Hong Kong Rugby Fans Clad as Donald Trump Watch Fiji Clinch Cupby and
Fiji beats New Zealand to claim 16th Hong Kong Sevens title
Highest sales month forecast for party district Lan Kwai Fong
Revelers dressed up as Donald Trump and several movie characters watched as Fiji clinched its 16th title at Hong Kong’s biggest annual social event, the Rugby Sevens.
Fiji beat New Zealand by 21 points to 7 on Sunday in the final match of the three-day event, claiming its second consecutive title. Hong Kong eagerly embraced the infusion of visitors -- and cash -- during the extravaganza as an antidote to sluggish markets, a slump in Chinese tourism and a precarious property outlook.
The top draw on the city’s entertainment calendar, the event provides a shot in the arm for the Asian financial hub that is set for the slowest economic expansion in four years. Fans fueled by thousands of pints of beer dressed like characters from Ghostbusters and Game of Thrones to U.S. presidential hopeful Trump as banks and other top companies hosted clients in pricey corporate boxes.
“Hong Kong Sevens has developed into one of the biggest sports events in the region,” said Peter Lam Kin-ngok, chairman of the Hong Kong Tourism Board. “It draws a large flock of rugby fans to our city every year. Sevens is crucial for reinforcing Hong Kong’s reputation as the events hub of Asia, and an important means to boost local businesses.”
The event is the seventh of a 10-tournament series held around the world, and this year also serves as a qualifier for the summer Olympic Games in Rio de Janeiro, where rugby will be included after a 92-year hiatus. Fiji is leading the series, with New Zealand second and South Africa third.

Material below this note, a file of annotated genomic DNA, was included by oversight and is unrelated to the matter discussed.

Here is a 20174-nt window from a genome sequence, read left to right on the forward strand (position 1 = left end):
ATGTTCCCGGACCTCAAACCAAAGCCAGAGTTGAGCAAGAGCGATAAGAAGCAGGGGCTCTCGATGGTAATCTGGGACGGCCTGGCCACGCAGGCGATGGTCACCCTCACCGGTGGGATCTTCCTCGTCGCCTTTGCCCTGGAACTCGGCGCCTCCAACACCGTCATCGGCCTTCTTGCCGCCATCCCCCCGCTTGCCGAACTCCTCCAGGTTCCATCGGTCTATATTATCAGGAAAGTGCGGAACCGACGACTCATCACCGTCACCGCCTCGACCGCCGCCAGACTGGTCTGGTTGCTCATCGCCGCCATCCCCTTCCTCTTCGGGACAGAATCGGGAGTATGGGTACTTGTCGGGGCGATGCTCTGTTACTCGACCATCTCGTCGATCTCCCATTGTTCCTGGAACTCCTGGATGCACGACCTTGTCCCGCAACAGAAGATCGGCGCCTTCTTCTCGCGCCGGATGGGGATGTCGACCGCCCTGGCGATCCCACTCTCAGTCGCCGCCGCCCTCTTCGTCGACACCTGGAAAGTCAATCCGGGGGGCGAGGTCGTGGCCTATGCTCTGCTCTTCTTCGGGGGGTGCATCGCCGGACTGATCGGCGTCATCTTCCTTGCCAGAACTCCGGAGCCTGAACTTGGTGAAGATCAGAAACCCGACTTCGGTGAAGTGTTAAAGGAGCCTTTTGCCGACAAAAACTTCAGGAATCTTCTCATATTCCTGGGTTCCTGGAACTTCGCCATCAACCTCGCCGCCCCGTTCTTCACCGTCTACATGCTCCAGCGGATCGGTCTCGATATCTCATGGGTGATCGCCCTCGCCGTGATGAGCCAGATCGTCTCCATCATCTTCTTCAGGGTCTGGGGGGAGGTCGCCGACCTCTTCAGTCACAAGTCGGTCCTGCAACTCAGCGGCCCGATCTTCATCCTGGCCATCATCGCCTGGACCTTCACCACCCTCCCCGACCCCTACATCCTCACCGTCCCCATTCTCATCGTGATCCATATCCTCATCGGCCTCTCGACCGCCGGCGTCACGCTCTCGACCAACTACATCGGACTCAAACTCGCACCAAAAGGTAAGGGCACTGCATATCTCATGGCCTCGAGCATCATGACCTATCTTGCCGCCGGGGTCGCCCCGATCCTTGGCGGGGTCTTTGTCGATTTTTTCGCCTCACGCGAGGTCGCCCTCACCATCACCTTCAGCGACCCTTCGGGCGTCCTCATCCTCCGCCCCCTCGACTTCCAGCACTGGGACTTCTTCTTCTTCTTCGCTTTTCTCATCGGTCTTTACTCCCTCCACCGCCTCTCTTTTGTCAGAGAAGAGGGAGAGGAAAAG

As over the last 12 years, three-day tickets for the 40,000-seat Hong Kong Stadium were sold out in advance, at the official price of HK$1,800 ($232) each. Only in 2003 did the Sevens fail to sell out, the year when Severe Acute Respiratory Syndrome, or SARS, killed 299 people in the city.
Not even heavy rain early on the final day could keep the masses from showing up in fancy dress and costumes that in past years have featured angels, bananas and likenesses of North Korean leader Kim Jong-Un. It’s a voraciously hungry and thirsty crowd, too, with nearly 380,000 pints of beer, 23,000 pies and about 11,000 hot dogs being consumed, according to suppliers.
The surge in visitors is welcomed by the retailers in the city, which saw sales plunge in February by the most since 1999 as fewer Chinese tourists visited Hong Kong during the Lunar New Year holiday.
Hong Kong’s entertainment districts, including Lan Kwai Fong, count on the competition for a big part of their annual revenue. Fans will spend about 40 percent more during the month in the bar district than the next best month of the year, December, according to Allan Zeman, chairman of Lan Kwai Fong Holdings Ltd. Buses are hired to ferry people from the stadium to the district.
“Sevens is very good financially for the city because you have people from all over the world coming and spending money,” Zeman said in an interview. “It’s an amazing event.”
The Excelsior hotel, operated by Mandarin Oriental International Ltd. and within walking distance of the stadium, has a “very, very high” occupancy rate during the tournament as in past years, according to spokeswoman Wings Mok said.
Heart of Sevens
Fiji is the most successful team in the history of the Hong Kong tournament since it began in 1976. New Zealand, which featured Jonah Lomu on debut in its 1994 winning side, is the next best with 11 cups. Lomu was selected as one of the seven best players to have appeared at the event during the past four decades. He died in November at the age of 40. Among this year’s featured players was New Zealand’s Sonny Bill Williams and Australia’s Nick Cummins.
“The sort of things that Hong Kong conjures up for overseas visitors are visions of the harbor and Bruce Lee -- not far behind that is the Sevens,” Robbie McRobbie, general manager of operations at the Hong Kong Rugby Football Union, said in a phone interview. “It’s an iconic event and it’s become part of the fabric of the city in the same way that the carnival has for Brazil.”